Jennifer Jones, Teammates, Enjoying the Journey
They Are Set for the Canadian Curling Trials Next Week
Edmonton is about to transform into a curling Mecca. Canada’s best men’s and women’s rock sliders will clash in the Canadian Curling Trials that run Dec. 6 to 13. The teams left standing on each side will earn berths into the 2010 Olympic Winter Games.
The Canadian rink that captured the 2008 World Championship was the first to qualify for the women’s tournament. Their skip is Winnipeg native Jennifer Jones. Having competed at the 2005 Curling Trials, Jones said it’s an electric atmosphere, full of excitement and drama.
“As a fan, you couldn’t ask for anything more,” she said, pausing before adding, “Maybe the Olympics.”
Team Jennifer Jones has played in its share of big matches, and this year captured the Tournament of Hearts title (as they did in 2008 and 2005). Into the Trials, Jones said they won’t change their approach and hopefully put themselves in position to qualify for Vancouver 2010. But she also knows that in curling anything can happen.
“Anybody can beat anybody on any given day,” Jones said, adding that since all teams at the Trials will be strong the end outcome couldn’t be less certain. “When you play a game on ice, with rocks that can pick up stuff, stuff happens. Stuff that is out of your control. Hopefully we give ourselves a chance.”
Jones said she literally grew up at a Winnipeg curling club. Her parents were avid players and volunteers. While her mother curled, Jones stayed in the club’s daycare. “It’s definitely something I can’t remember life without,” she said. “A love at first sight for me, for sure.”
Right from the start she didn’t join curling for simple amusement. She wanted to excel, to win. Jones also practised hard, always set to improve her skills. “It’s always been fun, but it’s always been competitive,” she said.
Now she heads a team that she describes as the best of friends. The full Team Jennifer Jones comprises Cathy Overton-Clapham, Jill Officer and Dawn Askin, as well as alternate Jennifer Clark-Rouire and coach Janet Arnott. They are a fun-loving bunch, though Jones said that doesn’t necessarily reflect on the ice in the midst of competition. But that rapport, she added, makes high-level curling matches easier.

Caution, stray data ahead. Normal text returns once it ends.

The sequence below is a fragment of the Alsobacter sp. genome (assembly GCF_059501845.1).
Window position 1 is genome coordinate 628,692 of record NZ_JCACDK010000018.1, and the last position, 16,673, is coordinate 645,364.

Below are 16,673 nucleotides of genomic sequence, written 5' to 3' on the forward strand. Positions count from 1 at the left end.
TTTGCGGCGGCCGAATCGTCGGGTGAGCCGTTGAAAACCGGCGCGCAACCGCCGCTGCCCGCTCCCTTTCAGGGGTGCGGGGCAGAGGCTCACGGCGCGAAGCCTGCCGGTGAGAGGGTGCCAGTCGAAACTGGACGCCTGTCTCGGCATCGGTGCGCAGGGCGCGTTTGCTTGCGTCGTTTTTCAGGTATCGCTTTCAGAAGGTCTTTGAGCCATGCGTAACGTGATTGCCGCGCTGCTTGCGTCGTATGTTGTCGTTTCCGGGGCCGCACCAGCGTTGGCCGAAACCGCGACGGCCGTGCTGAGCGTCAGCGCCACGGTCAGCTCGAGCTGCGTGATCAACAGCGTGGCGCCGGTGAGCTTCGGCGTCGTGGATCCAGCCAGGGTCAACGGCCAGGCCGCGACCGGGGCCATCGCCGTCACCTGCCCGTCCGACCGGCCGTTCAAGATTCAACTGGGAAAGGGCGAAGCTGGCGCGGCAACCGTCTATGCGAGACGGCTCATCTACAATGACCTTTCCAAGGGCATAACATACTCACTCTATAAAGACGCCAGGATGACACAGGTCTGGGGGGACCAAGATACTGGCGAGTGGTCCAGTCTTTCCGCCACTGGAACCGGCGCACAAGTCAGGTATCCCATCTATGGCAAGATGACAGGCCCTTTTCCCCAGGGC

In Winnipeg, where curling retains high popularity, Jones said they enjoy amazing support. Around town, they are well-known and are recognized quite often. “It’s still surreal in a way, you pinch yourself because you can’t believe it,” the veteran curler said.
Heading into the Trials, Jones said she will feel the entire province of Manitoba behind them. “It’s unbelievable the support we get from Manitobans. It still blows me away.”
She also has the firm support of her colleagues at Wellington West Capital, where the televisions are always tuned into curling when it’s on. “I’ve found an amazing employer who supports my dream,” Jones said. “They are excited and I couldn’t ask for more support.”
So next week at Rexall Place in Edmonton, the great fraternity of Canadian curlers will reconvene. Spectators can watch the strategies and maneuvering unfold in a game that is like chess on ice. And they can watch Canada’s best play for the once-in-a-lifetime shot of competing at the Olympic Games in Canada.
Jones said that while competing at Vancouver 2010 would be amazing, her team has not been focusing on it.
“I think sometimes if you look too far ahead you miss the journey along the way,” she said. “Hopefully it means we have the opportunity (to compete in Vancouver) and if not we’ll be like every other Canadian. Cheering our Canadians on.”